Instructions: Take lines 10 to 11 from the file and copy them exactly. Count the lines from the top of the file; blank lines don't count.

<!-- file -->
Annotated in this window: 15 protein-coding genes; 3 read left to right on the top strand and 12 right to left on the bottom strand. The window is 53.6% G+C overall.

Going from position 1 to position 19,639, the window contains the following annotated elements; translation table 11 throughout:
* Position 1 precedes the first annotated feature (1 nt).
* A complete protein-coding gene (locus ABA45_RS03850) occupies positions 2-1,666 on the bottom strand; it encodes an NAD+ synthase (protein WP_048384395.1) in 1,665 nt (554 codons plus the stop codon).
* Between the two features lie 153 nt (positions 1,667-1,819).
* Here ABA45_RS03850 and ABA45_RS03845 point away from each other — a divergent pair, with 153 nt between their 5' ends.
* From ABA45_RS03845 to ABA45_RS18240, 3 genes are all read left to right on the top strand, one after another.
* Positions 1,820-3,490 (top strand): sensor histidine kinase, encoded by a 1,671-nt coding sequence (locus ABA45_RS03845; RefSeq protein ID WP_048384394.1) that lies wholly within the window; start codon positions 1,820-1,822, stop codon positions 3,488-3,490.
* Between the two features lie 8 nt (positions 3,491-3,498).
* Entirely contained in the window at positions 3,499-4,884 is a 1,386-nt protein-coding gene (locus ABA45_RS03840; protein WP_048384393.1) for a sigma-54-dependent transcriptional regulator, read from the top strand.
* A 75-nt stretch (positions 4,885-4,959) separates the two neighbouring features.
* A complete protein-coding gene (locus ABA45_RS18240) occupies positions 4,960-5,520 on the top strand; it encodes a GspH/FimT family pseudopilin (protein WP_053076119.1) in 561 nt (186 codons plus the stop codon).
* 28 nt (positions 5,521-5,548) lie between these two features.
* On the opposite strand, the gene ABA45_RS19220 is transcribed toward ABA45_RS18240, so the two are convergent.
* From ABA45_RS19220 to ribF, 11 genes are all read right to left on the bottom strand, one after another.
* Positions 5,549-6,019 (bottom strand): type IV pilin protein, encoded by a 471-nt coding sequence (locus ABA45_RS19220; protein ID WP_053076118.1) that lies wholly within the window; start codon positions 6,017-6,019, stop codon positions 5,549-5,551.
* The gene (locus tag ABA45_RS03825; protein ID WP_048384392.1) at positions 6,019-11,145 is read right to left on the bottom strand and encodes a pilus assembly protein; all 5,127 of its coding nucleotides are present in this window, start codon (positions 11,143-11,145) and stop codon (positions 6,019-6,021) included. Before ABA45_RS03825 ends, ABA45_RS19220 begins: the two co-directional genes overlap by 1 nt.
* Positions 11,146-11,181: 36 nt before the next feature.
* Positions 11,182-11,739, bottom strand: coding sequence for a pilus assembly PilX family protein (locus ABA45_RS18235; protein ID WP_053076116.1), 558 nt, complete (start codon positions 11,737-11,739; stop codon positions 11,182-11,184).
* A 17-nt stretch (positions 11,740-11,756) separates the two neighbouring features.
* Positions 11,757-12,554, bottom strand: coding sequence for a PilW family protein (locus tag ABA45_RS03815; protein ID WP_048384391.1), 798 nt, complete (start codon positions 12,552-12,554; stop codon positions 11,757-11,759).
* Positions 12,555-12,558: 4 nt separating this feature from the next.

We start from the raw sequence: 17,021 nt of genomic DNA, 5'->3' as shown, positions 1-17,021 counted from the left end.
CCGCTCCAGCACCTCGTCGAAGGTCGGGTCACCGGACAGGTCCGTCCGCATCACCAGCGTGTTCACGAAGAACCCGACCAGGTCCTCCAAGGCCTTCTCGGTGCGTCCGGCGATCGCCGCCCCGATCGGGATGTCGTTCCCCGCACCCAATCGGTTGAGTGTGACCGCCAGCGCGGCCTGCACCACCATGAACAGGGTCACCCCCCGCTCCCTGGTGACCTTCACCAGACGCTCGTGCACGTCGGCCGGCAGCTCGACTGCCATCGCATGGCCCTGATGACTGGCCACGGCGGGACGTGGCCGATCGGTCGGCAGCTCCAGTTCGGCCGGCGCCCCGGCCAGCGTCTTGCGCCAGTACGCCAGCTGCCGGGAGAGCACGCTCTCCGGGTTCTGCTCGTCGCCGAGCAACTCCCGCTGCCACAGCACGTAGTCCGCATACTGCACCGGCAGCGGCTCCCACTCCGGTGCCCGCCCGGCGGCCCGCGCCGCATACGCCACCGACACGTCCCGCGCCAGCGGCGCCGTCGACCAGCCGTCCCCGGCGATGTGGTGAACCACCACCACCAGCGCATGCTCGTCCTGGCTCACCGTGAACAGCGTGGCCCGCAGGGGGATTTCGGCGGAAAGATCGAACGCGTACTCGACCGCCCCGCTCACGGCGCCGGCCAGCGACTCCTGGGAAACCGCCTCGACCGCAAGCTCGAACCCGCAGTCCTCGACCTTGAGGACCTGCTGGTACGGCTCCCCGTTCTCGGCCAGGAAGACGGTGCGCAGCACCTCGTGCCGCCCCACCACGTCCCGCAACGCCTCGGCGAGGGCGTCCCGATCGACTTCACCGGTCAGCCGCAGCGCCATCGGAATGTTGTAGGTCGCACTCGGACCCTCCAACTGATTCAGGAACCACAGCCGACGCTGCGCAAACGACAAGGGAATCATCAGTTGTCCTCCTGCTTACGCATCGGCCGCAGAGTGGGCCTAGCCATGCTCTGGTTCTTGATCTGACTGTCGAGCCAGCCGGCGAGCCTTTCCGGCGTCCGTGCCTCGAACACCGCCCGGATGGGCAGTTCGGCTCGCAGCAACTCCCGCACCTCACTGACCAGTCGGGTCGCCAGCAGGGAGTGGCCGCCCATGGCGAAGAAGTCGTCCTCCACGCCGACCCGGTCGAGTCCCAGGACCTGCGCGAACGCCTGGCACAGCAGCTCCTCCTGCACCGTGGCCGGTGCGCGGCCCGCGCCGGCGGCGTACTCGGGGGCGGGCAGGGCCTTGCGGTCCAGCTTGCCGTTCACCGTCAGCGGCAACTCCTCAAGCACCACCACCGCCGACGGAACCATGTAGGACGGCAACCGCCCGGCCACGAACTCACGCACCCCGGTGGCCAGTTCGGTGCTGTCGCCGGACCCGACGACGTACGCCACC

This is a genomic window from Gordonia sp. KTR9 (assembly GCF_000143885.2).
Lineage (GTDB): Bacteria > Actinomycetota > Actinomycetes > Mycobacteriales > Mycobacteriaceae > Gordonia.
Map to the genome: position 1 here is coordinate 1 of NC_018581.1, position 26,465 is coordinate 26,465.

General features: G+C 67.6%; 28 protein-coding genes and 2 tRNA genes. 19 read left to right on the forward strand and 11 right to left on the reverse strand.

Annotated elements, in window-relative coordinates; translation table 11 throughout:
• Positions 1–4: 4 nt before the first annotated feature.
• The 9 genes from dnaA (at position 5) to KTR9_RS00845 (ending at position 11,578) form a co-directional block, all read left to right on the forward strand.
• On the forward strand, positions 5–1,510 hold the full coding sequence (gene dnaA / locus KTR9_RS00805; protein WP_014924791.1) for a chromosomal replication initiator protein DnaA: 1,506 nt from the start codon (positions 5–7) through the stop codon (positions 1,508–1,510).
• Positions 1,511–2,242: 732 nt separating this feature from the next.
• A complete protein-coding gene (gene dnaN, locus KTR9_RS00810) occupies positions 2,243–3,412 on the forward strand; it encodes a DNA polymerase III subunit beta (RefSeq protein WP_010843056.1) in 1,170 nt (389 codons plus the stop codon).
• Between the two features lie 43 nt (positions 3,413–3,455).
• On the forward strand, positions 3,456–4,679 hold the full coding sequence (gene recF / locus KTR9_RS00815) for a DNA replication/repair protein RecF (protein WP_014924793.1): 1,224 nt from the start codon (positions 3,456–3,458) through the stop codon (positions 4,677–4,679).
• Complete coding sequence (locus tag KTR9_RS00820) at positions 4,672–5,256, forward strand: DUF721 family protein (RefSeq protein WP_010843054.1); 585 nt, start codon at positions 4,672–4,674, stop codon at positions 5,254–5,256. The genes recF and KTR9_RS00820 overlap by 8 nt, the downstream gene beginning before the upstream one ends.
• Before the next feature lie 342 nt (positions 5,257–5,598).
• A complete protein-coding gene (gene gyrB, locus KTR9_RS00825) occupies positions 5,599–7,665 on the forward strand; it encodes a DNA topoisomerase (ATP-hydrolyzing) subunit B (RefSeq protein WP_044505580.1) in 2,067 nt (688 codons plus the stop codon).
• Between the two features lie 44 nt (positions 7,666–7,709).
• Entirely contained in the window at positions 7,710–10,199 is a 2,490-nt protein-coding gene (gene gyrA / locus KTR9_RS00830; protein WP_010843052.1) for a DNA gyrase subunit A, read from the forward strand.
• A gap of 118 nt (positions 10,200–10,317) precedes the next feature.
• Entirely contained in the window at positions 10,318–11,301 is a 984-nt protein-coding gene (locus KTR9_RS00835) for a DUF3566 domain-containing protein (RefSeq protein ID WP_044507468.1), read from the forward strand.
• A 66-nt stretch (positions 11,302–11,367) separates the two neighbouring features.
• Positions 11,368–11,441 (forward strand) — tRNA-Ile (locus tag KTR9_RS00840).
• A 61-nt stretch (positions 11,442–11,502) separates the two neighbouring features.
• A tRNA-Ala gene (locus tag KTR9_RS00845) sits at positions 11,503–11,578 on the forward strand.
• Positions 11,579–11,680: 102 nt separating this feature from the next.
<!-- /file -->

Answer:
* Entirely contained in the window at positions 3,499-4,884 is a 1,386-nt protein-coding gene (locus ABA45_RS03840; protein WP_048384393.1) for a sigma-54-dependent transcriptional regulator, read from the top strand.
* A 75-nt stretch (positions 4,885-4,959) separates the two neighbouring features.